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Monday, Dec. 11
The Indiana Daily Student

business & economy

Bloomington’s Asian businesses eager for international students’ return in fall


Bloomington’s Asian business owners have faced challenges growing their businesses and maintaining their sales levels as the COVID-19 pandemic has limited the number of visiting customers. However, they are optimistic about their businesses recovering as the pandemic subsides and international students return to Bloomington.

Matt Boyer, whose mother’s family comes from China, founded his personal training studio Move Bloomington last August and is currently its only staff. He said he saw an opportunity in people needing more individualized fitness training to avoid injuries. He said although it wasn’t ideal founding his studio in the middle of the pandemic, the market opportunity and the good location of his studio convinced him to go ahead and start his business.

The biggest challenge brought by the pandemic is getting his business’s name out in the community, Boyer said.

“It’s just hard to really go in anywhere,” he said. “You don’t want to just go into a restaurant and start talking to people or talk to the owner about, ‘Hey, I just opened down the street.’ You’re not going to do that right now because it’s a pandemic.”

B-Town International Market founder Mark Li said the store’s sales dropped by about 25% since IU shut down its campus last March. He said the drop in sales is mainly because IU’s Chinese international students did not return to campus, as well as strained U.S.-China relations.

“In the past people used to line up at the doorstep every day,” he said. “Now that’s not happening at all.”

Li said his biggest hope is for Chinese students to return to Bloomington in August. But he said the store hasn’t been waiting idly for summer. He said now that many of his customers are local Americans, he has stocked more southeast Asian and Japanese snacks to cater to their preferences.

“We have to make it through,” he said. “There’s still much room for us to improve. But once the Chinese students return, our business will get better. Adding our American customers on top of our Chinese customers, our business can be even better than before.”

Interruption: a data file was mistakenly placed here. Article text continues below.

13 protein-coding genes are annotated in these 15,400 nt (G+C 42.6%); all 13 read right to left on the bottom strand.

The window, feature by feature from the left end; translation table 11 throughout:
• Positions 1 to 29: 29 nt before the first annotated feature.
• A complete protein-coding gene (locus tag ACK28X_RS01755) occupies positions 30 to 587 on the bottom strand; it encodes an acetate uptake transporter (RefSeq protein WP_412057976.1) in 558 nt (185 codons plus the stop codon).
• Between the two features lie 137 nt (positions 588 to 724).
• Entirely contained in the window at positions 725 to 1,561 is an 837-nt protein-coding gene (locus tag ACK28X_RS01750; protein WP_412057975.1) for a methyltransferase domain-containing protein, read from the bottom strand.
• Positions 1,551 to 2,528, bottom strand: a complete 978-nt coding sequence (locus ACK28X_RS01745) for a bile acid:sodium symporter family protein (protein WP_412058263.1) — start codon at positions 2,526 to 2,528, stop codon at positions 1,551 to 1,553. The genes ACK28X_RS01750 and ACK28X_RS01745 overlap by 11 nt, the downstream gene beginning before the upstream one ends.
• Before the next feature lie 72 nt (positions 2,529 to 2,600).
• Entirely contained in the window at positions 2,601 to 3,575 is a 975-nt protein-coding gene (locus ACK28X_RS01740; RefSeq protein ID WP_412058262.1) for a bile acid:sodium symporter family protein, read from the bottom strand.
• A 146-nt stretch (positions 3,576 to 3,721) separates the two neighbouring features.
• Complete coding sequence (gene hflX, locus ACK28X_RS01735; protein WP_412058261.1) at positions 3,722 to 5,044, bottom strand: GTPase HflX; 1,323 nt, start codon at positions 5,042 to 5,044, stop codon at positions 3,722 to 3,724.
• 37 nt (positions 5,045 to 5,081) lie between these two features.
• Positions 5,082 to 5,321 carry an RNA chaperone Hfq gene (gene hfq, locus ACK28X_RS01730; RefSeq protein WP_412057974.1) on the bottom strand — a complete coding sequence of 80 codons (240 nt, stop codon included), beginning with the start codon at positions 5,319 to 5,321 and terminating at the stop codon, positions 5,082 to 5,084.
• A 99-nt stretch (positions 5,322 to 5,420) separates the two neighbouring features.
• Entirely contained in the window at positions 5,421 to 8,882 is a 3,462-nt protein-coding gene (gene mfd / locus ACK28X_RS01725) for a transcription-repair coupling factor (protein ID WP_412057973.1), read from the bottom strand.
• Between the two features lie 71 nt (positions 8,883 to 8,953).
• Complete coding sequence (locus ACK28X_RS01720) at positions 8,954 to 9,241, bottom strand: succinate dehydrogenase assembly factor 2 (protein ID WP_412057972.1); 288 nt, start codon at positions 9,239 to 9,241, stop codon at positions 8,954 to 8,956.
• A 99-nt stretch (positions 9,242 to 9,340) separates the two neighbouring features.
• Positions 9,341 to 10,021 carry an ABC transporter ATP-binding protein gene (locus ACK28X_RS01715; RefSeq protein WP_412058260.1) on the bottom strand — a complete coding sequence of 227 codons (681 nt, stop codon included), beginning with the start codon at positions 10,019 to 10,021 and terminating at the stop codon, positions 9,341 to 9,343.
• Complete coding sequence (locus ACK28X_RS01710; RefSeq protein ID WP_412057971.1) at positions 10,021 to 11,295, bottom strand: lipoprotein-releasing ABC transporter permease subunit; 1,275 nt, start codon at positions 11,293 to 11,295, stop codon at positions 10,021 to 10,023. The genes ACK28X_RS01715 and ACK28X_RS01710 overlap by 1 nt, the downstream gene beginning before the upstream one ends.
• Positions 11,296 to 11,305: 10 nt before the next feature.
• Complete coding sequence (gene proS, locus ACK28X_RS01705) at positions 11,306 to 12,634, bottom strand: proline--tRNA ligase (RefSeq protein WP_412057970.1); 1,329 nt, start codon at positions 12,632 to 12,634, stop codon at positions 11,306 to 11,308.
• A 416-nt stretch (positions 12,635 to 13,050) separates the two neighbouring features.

As challenging as it is, Li said running a supermarket is still not as difficult as running a restaurant during the pandemic. He said many customers may choose to avoid visiting restaurants for fear of contracting the coronavirus, but few can give up grocery shopping.

“At the end of the day, you’ve still got to eat, right?” he said.

Alan Liu, manager at Homey Hot Pot & Sushi, said their sales dropped by 60-70% since March, 2020. He said the restaurant’s main customers are Asian international students, many of whom haven’t been in Bloomington the past year.

“We’ve rolled out deliveries for things like soup noodles,” he said. “But after all there aren’t many Asian students on campus.”

The all-you-can-eat restaurant closed last year from mid-March to mid-August. Liu said since its reopening, business has been improving sluggishly. He said the restaurant’s menu prices have risen due to costs for vegetables, meat, seafood and beverages, which rose because of the pandemic’s disruption of the American and global economy.

Liu said it’s impossible for business to return to normal right after international students return for the fall semester. However, he remains hopeful that his restaurant will gradually recover after summer break.

"Running a business, well, the most important virtue is perseverance,” he said. “You can’t give up right away just because of a couple months.”

The interviews with Mark Li and Alan Liu are translated from Mandarin Chinese.

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